The European Commission has opened up an antitrust investigation into the planned joint venture between Boeing and Embraer.
Following concerns over competition, the investigation will assess the situation around the 100-150 seat aircraft market as both Boeing and Embraer manufacturer similar size aircraft.
Without appropriate competition between manufacturers, airlines around the world could see a drastic increase in prices and reduced development cycles.
Regarding competition in the 100-150 seat market Boeing’s smallest narrow-body product offering is the 737 MAX, which features upgraded engines and aerodynamics like Embraer’s E2 family.
The removal of Embraer from the already confined aviation market would leave Airbus and Boeing as the only large players, the European Commission doesn’t see Chinese, Japanese and Russian players filling the gaps due to the high barriers to entry.
At best, China’s COMAC, Japan’s Mitsubishi and Russia’s United Aircraft Corporation would have to battle 5-10 years before entering the global market in a substantial position.
Whilst Airbus has the A320 and the A220 they do not engage in head to head sales, which the European Commission states Boeing does with Embraer.
Also facing investigation is Boeing and Embraer’s combined marketing approach for the KC-390 military aircraft.
The proposed $4.2 billion would see Boeing take control of 80 percent of Embraer commercial and services operations. Defence and executive products would be the remaining Embraer branded product lines.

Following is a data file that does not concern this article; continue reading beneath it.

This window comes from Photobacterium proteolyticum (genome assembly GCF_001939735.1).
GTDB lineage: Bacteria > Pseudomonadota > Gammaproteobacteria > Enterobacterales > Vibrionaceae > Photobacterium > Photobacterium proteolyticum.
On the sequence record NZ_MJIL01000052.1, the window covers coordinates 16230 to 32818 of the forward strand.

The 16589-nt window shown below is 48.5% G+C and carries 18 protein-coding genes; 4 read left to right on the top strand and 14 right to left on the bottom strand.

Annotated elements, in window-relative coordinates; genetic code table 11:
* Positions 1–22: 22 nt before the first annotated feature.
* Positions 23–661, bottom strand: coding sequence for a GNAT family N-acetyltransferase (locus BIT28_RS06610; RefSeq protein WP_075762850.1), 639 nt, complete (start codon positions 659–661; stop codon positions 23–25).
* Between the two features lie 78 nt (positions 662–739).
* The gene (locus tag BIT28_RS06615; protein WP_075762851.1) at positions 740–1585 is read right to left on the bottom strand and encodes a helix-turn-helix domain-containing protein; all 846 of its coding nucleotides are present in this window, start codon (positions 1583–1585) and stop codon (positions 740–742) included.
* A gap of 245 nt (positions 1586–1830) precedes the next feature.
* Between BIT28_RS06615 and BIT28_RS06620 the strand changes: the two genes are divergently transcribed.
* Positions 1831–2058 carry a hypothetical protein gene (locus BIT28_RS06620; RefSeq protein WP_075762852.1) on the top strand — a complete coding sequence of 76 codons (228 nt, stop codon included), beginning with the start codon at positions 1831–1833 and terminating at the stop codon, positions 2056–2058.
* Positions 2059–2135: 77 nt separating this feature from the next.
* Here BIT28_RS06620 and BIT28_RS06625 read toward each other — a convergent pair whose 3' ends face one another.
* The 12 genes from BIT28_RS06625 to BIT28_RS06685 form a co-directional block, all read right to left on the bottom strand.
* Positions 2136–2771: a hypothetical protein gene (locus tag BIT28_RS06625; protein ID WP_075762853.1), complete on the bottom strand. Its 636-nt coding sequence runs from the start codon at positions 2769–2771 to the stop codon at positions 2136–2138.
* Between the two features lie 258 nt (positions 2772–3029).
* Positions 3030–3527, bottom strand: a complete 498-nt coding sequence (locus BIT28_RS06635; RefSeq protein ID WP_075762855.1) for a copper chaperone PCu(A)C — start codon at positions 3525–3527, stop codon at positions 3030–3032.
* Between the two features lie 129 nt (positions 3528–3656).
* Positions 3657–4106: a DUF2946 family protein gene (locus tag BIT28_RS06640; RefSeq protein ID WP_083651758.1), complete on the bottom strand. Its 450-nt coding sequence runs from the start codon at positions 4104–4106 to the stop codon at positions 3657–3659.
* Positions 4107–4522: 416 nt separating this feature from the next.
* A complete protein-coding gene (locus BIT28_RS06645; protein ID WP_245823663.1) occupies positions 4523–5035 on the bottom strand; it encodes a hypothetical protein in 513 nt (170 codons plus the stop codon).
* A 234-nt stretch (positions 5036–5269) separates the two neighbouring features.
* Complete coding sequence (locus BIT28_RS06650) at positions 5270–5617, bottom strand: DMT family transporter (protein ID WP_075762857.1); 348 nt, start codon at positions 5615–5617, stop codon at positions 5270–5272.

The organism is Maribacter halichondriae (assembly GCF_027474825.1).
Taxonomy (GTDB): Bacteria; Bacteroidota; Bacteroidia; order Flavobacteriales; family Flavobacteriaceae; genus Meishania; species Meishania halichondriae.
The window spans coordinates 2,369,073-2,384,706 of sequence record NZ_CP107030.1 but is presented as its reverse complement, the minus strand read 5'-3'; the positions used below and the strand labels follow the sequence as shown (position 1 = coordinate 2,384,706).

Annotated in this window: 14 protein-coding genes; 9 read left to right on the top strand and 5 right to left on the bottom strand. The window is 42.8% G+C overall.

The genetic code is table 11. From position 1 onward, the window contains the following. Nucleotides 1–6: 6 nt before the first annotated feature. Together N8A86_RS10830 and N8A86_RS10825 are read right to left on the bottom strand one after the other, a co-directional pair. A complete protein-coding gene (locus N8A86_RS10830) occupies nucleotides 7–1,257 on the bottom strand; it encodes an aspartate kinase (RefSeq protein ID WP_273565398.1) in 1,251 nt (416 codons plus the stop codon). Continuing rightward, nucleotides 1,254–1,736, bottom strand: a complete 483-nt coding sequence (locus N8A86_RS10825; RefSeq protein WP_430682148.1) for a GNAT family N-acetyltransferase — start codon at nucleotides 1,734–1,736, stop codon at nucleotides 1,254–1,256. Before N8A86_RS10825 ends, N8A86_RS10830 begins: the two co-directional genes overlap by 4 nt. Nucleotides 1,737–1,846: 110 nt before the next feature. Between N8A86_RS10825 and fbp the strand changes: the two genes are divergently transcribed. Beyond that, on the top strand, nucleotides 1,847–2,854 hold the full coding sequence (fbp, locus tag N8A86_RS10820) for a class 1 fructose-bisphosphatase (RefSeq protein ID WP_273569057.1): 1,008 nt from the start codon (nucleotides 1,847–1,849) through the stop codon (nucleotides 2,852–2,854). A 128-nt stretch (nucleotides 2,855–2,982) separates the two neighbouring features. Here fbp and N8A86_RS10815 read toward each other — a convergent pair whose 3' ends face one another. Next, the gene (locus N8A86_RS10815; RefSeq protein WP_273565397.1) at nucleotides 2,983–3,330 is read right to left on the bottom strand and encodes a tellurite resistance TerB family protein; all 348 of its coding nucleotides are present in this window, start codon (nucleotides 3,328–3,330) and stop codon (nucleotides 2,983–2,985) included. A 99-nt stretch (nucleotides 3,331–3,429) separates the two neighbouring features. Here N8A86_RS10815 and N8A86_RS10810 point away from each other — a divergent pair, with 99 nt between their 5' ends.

Under the partnership Embraer would be renamed to ‘Boeing Brasil – Commercial, which you can read about here:
Boeing and Embraer both say the partnership will increase value across the global aviation market, benefitting airlines and the flying public.
A number of regulatory approvals have been earned, however Boeing and Embraer have decided to hold off on the final transaction until early 2020.
Europe has until February 2020 to make a decision on the proceedings of the Boeing/Embraer partnership.
Boeing is already facing enough complications with the 737 MAX crisis, they are now also on the side that has enforced billions of dollars worth of tariffs on the European Union.
Airbus argues against this, not only for their company, but for the wider global economy, stating the tariffs would add insecurity and disruption to the aerospace industry and the global economy.
Discussions have been requested by Airbus to settle the trade dispute between the EU and the US.
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